|Jaymie Leighton and her sister Rebecca share their parent’s nineteenth-century yellow brick home in Queensville, Michigan. on the Canadian border. Rebecca spends her weeks in Ontario looking after their grandmother and running a china pattern replacement business. The girls share their love of, and appreciation for, all things vintage, though Becca is more interested in fine china and Jaymie in kitchenware and cookbooks, things that housewives used every day in times past.
When the two women attend an auction, Jaymie falls head-over-heels in love with an intact 1920’s Hoosier cabinet, complete with its meat grinder and spice jars. Becca protests that there isn’t room for one more thing in their “junk” filled kitchen, but Jaymie doesn’t pay her any heed and bids on, and wins, her treasure. She also buys a box of sewing implements and trims when she overhears two other bidders saying they need to find the button that is worth a lot of money.
Jaymie’s delight with the cabinet is short lived when she wakes to a loud noise during the night and finds a dead man on her Hoosier which is sitting on their summer porch, boxes of the women’s purchases tossed about, some things broken. The sisters have no idea who the dead man is, nor do the police, but there are a lot of tourists in town as the town is about to celebrate Queensville’s Victorian Day with their Canadian neighbors, in honor of Queen Victoria’s birthday.
While Jaymie and Becca get caught up with their roles in Victorian Day, Jaymie is still bothered by the break-in and murder, feeling that the murderer is still in town, looking for the mysterious, valuable button. Jaymie begins to poke around to see what her Hoosier might have to do with the murder. But in the process she hits some nerves and finds that she may be the next one on the block….the chopping block this time, instead of the auction block.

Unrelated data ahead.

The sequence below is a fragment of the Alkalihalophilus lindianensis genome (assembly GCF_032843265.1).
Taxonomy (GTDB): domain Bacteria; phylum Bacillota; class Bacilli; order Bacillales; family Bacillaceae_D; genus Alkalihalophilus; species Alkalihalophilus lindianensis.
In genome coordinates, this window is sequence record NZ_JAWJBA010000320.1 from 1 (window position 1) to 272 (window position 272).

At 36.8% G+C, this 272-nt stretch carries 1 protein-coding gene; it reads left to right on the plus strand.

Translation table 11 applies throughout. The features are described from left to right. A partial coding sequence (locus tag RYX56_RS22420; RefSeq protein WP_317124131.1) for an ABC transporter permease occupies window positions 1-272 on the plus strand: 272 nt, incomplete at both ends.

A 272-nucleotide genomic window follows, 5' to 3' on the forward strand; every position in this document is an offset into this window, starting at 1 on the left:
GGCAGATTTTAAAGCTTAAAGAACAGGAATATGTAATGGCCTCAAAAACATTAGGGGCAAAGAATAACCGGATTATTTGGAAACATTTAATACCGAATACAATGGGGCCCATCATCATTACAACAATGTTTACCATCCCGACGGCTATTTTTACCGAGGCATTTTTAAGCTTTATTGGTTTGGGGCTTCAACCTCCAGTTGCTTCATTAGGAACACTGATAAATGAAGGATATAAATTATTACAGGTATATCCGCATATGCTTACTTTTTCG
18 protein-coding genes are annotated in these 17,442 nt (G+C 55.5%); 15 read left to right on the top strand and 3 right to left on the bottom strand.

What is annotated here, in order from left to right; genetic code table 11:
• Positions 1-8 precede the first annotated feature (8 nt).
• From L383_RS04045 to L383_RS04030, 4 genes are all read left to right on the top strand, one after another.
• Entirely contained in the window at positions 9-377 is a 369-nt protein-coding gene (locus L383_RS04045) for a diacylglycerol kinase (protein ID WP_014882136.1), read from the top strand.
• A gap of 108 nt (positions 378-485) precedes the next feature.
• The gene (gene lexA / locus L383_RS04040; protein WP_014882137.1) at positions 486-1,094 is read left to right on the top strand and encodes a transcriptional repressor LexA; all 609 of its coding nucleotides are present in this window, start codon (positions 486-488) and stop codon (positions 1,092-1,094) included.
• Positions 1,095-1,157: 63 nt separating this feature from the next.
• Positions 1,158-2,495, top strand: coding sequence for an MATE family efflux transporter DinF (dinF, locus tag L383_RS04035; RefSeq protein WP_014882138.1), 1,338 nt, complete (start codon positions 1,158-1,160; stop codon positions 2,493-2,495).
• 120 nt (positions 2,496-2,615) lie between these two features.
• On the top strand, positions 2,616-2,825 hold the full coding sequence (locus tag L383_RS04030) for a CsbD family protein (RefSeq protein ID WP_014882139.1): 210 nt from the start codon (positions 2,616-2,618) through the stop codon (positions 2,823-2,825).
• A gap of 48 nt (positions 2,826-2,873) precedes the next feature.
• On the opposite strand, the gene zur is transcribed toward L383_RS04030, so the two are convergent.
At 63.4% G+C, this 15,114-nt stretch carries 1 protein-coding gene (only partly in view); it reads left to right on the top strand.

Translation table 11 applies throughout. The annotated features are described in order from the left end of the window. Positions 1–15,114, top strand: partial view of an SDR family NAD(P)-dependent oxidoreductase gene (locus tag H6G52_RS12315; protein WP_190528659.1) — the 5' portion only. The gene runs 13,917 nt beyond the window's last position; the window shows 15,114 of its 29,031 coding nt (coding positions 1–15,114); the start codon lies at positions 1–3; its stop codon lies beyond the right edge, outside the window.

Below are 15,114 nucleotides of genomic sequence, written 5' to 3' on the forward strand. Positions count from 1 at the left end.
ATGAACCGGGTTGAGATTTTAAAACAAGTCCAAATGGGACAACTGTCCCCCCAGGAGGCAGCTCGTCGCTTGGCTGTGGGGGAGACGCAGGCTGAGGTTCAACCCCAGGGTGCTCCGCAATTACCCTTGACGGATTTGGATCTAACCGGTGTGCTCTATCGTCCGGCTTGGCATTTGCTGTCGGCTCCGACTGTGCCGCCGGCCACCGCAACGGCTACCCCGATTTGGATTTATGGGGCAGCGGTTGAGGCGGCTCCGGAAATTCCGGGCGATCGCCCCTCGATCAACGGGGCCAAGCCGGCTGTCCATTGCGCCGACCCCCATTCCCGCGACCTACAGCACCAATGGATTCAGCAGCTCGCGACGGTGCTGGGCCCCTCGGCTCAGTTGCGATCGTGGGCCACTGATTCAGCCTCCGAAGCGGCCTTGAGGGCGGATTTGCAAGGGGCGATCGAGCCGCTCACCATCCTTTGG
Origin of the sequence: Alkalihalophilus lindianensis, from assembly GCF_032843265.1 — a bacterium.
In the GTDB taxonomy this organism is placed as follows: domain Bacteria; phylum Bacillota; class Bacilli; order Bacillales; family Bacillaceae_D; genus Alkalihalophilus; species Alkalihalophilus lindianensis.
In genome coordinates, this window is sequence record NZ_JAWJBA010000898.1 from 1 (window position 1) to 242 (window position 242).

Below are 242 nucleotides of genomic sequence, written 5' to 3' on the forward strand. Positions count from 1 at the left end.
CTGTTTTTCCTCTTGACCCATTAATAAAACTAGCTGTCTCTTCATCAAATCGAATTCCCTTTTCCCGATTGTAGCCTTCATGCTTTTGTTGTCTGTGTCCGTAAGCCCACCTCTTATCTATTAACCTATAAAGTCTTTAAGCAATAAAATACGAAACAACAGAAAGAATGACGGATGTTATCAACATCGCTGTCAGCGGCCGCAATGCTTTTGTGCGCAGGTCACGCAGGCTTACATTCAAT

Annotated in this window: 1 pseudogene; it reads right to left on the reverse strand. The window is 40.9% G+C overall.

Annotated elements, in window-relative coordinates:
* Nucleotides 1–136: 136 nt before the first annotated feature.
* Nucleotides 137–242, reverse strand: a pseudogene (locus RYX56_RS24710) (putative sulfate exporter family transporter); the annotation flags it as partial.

Fans of vintage kitchenware and those who fondly remember grandma or mother’s Pyrex dishes will find a lot to enjoy in this mystery. Jaymie has an affection for old-fashioned domestic things and enjoys using the things that many hands before her used. She has also collected and assembled vintage recipes into a cookbook that looks like it will be published, much to Jaymie’s delight. Becca is fifteen years older than her sister and often plays mother hen, but commuting to Ontario and their grandmother takes a lot of Becca’s time as she realizes Jaymie is old enough, and capable enough, to take care of things in Michigan.
Jaymie doesn’t have a steady job, though she does do some odd jobs and is very clever parlaying her love of vintage into income producing ventures. It doesn’t seem as if she earns enough money to maintain her house and support her habit though she does appear to live comfortably. Jaymie has a very good heart and is kind to everyone, even her ex-boyfriend’s new girlfriend. There are several good suspects for the murderer, cleverly hinted at early on and searching for the identity of the murder victim adds to the well-plotted investigation.
A Deadly Grind is a pleasant first mystery with a good setting spanning two countries, an enjoyable, if somewhat out of focus heroine, and plenty of lore about the domestic arts in the first part of the twentieth century.
--Jennifer Monahan Winberry